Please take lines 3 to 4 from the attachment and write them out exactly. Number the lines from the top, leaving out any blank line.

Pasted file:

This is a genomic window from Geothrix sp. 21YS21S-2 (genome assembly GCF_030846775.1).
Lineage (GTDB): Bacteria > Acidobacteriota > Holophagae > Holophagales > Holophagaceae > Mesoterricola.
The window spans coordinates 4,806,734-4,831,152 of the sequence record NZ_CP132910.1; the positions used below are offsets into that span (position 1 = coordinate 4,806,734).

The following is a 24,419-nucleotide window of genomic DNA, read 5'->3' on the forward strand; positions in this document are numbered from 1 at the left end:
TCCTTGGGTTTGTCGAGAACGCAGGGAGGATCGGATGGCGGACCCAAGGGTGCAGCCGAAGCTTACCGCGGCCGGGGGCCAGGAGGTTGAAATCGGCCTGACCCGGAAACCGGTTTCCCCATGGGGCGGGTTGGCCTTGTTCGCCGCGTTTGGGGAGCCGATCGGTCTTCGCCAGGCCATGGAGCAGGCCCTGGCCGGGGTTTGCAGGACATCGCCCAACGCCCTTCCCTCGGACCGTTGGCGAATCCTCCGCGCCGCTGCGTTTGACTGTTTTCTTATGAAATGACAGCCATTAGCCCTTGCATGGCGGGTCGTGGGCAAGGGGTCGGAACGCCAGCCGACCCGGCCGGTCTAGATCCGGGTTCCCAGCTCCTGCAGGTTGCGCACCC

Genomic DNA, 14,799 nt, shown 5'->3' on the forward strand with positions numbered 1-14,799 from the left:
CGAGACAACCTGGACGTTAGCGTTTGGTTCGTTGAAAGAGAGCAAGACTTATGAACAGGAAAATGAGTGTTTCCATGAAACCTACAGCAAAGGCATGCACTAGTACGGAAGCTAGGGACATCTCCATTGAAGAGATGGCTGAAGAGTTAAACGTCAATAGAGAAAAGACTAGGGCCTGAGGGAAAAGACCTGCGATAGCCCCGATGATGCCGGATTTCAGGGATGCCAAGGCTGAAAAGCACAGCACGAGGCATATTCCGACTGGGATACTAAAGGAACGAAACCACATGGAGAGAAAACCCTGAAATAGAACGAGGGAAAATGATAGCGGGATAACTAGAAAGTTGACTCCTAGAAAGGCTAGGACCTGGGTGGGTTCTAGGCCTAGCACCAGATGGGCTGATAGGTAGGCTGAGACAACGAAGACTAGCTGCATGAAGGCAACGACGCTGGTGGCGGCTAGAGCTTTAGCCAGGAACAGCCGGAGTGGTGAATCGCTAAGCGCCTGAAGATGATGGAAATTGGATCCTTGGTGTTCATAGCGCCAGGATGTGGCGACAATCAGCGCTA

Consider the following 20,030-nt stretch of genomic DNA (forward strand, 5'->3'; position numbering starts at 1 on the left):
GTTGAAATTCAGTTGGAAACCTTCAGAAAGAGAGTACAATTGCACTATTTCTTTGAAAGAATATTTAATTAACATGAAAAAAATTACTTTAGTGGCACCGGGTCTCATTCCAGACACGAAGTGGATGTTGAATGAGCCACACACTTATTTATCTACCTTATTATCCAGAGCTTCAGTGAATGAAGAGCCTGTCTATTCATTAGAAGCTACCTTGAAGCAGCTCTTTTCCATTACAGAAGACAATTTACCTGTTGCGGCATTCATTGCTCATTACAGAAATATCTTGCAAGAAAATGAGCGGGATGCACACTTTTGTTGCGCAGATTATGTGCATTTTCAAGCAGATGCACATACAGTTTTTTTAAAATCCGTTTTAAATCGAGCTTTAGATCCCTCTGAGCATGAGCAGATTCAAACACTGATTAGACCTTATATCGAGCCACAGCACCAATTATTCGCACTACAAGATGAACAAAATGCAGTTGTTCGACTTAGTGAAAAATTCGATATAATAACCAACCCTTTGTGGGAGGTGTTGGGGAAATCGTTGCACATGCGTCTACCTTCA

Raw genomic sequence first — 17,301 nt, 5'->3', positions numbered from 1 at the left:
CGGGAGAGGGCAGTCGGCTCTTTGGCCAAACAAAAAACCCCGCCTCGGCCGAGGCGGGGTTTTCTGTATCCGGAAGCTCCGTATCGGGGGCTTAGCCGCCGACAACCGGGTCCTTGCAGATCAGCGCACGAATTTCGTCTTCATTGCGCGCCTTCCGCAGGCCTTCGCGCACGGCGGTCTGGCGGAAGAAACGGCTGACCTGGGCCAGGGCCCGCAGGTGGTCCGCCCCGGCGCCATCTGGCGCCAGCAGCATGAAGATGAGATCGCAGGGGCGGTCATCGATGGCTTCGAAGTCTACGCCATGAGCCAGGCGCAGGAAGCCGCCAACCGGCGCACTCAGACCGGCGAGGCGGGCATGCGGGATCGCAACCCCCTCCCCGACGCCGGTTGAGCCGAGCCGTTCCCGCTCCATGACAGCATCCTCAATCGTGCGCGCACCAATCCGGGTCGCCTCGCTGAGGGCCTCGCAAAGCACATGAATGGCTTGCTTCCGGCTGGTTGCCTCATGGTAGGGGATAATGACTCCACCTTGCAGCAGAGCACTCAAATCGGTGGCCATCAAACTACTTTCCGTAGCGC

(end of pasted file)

The window spans coordinates 4,806,734-4,831,152 of the sequence record NZ_CP132910.1; the positions used below are offsets into that span (position 1 = coordinate 4,806,734).

The following is a 24,419-nucleotide window of genomic DNA, read 5'->3' on the forward strand; positions in this document are numbered from 1 at the left end: